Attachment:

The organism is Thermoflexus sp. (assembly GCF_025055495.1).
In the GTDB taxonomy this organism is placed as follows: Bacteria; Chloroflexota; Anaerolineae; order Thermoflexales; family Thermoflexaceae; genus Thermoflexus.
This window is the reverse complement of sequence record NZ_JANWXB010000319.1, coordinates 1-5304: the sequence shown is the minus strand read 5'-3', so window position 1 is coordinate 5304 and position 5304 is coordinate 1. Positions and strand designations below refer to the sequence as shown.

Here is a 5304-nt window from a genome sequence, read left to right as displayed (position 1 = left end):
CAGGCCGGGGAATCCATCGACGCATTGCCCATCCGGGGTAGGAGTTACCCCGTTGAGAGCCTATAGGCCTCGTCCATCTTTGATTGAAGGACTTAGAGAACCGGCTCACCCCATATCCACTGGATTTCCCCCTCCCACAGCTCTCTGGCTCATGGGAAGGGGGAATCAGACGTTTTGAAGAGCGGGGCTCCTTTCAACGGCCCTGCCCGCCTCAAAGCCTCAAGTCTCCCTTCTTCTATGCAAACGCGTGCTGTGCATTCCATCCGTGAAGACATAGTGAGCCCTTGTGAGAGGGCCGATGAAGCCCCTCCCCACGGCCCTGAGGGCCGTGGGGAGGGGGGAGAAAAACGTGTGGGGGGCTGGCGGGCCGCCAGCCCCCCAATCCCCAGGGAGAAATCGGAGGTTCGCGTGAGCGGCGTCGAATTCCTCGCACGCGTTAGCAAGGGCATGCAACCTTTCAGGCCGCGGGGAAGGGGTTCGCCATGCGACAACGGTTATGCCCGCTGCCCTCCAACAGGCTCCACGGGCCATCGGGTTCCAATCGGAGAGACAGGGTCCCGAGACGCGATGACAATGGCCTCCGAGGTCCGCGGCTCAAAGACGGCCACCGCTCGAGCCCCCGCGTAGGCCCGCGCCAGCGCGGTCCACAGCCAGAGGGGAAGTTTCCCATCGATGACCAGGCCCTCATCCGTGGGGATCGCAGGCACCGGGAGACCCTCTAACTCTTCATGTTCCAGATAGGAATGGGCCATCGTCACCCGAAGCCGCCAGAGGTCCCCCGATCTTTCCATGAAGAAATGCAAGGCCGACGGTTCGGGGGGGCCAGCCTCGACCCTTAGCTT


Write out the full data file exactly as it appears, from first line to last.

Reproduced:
The organism is Thermoflexus sp. (assembly GCF_025055495.1).
In the GTDB taxonomy this organism is placed as follows: Bacteria; Chloroflexota; Anaerolineae; order Thermoflexales; family Thermoflexaceae; genus Thermoflexus.
This window is the reverse complement of sequence record NZ_JANWXB010000319.1, coordinates 1-5304: the sequence shown is the minus strand read 5'-3', so window position 1 is coordinate 5304 and position 5304 is coordinate 1. Positions and strand designations below refer to the sequence as shown.

Here is a 5304-nt window from a genome sequence, read left to right as displayed (position 1 = left end):
CAGGCCGGGGAATCCATCGACGCATTGCCCATCCGGGGTAGGAGTTACCCCGTTGAGAGCCTATAGGCCTCGTCCATCTTTGATTGAAGGACTTAGAGAACCGGCTCACCCCATATCCACTGGATTTCCCCCTCCCACAGCTCTCTGGCTCATGGGAAGGGGGAATCAGACGTTTTGAAGAGCGGGGCTCCTTTCAACGGCCCTGCCCGCCTCAAAGCCTCAAGTCTCCCTTCTTCTATGCAAACGCGTGCTGTGCATTCCATCCGTGAAGACATAGTGAGCCCTTGTGAGAGGGCCGATGAAGCCCCTCCCCACGGCCCTGAGGGCCGTGGGGAGGGGGGAGAAAAACGTGTGGGGGGCTGGCGGGCCGCCAGCCCCCCAATCCCCAGGGAGAAATCGGAGGTTCGCGTGAGCGGCGTCGAATTCCTCGCACGCGTTAGCAAGGGCATGCAACCTTTCAGGCCGCGGGGAAGGGGTTCGCCATGCGACAACGGTTATGCCCGCTGCCCTCCAACAGGCTCCACGGGCCATCGGGTTCCAATCGGAGAGACAGGGTCCCGAGACGCGATGACAATGGCCTCCGAGGTCCGCGGCTCAAAGACGGCCACCGCTCGAGCCCCCGCGTAGGCCCGCGCCAGCGCGGTCCACAGCCAGAGGGGAAGTTTCCCATCGATGACCAGGCCCTCATCCGTGGGGATCGCAGGCACCGGGAGACCCTCTAACTCTTCATGTTCCAGATAGGAATGGGCCATCGTCACCCGAAGCCGCCAGAGGTCCCCCGATCTTTCCATGAAGAAATGCAAGGCCGACGGTTCGGGGGGGCCAGCCTCGACCCTTAGCTT